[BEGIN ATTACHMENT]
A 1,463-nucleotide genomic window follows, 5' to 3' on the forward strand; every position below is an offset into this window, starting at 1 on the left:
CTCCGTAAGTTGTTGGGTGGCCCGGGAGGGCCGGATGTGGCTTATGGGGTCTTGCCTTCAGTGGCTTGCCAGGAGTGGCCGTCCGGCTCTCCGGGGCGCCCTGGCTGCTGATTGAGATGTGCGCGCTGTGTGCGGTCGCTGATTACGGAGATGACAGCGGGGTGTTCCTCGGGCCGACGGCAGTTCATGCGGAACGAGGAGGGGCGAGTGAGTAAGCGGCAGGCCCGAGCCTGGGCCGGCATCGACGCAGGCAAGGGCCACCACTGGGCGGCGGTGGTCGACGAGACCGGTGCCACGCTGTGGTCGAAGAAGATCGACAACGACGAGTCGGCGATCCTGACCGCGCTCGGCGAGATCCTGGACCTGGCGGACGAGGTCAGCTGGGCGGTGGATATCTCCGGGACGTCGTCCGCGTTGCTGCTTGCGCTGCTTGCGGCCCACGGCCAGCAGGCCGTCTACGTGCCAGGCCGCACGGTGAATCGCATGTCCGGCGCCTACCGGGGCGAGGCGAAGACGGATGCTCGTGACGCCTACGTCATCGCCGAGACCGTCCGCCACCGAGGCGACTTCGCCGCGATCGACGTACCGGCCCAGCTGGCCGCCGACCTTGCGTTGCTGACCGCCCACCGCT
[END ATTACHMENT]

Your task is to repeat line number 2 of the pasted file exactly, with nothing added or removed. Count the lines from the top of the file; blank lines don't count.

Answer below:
CTCCGTAAGTTGTTGGGTGGCCCGGGAGGGCCGGATGTGGCTTATGGGGTCTTGCCTTCAGTGGCTTGCCAGGAGTGGCCGTCCGGCTCTCCGGGGCGCCCTGGCTGCTGATTGAGATGTGCGCGCTGTGTGCGGTCGCTGATTACGGAGATGACAGCGGGGTGTTCCTCGGGCCGACGGCAGTTCATGCGGAACGAGGAGGGGCGAGTGAGTAAGCGGCAGGCCCGAGCCTGGGCCGGCATCGACGCAGGCAAGGGCCACCACTGGGCGGCGGTGGTCGACGAGACCGGTGCCACGCTGTGGTCGAAGAAGATCGACAACGACGAGTCGGCGATCCTGACCGCGCTCGGCGAGATCCTGGACCTGGCGGACGAGGTCAGCTGGGCGGTGGATATCTCCGGGACGTCGTCCGCGTTGCTGCTTGCGCTGCTTGCGGCCCACGGCCAGCAGGCCGTCTACGTGCCAGGCCGCACGGTGAATCGCATGTCCGGCGCCTACCGGGGCGAGGCGAAGACGGATGCTCGTGACGCCTACGTCATCGCCGAGACCGTCCGCCACCGAGGCGACTTCGCCGCGATCGACGTACCGGCCCAGCTGGCCGCCGACCTTGCGTTGCTGACCGCCCACCGCT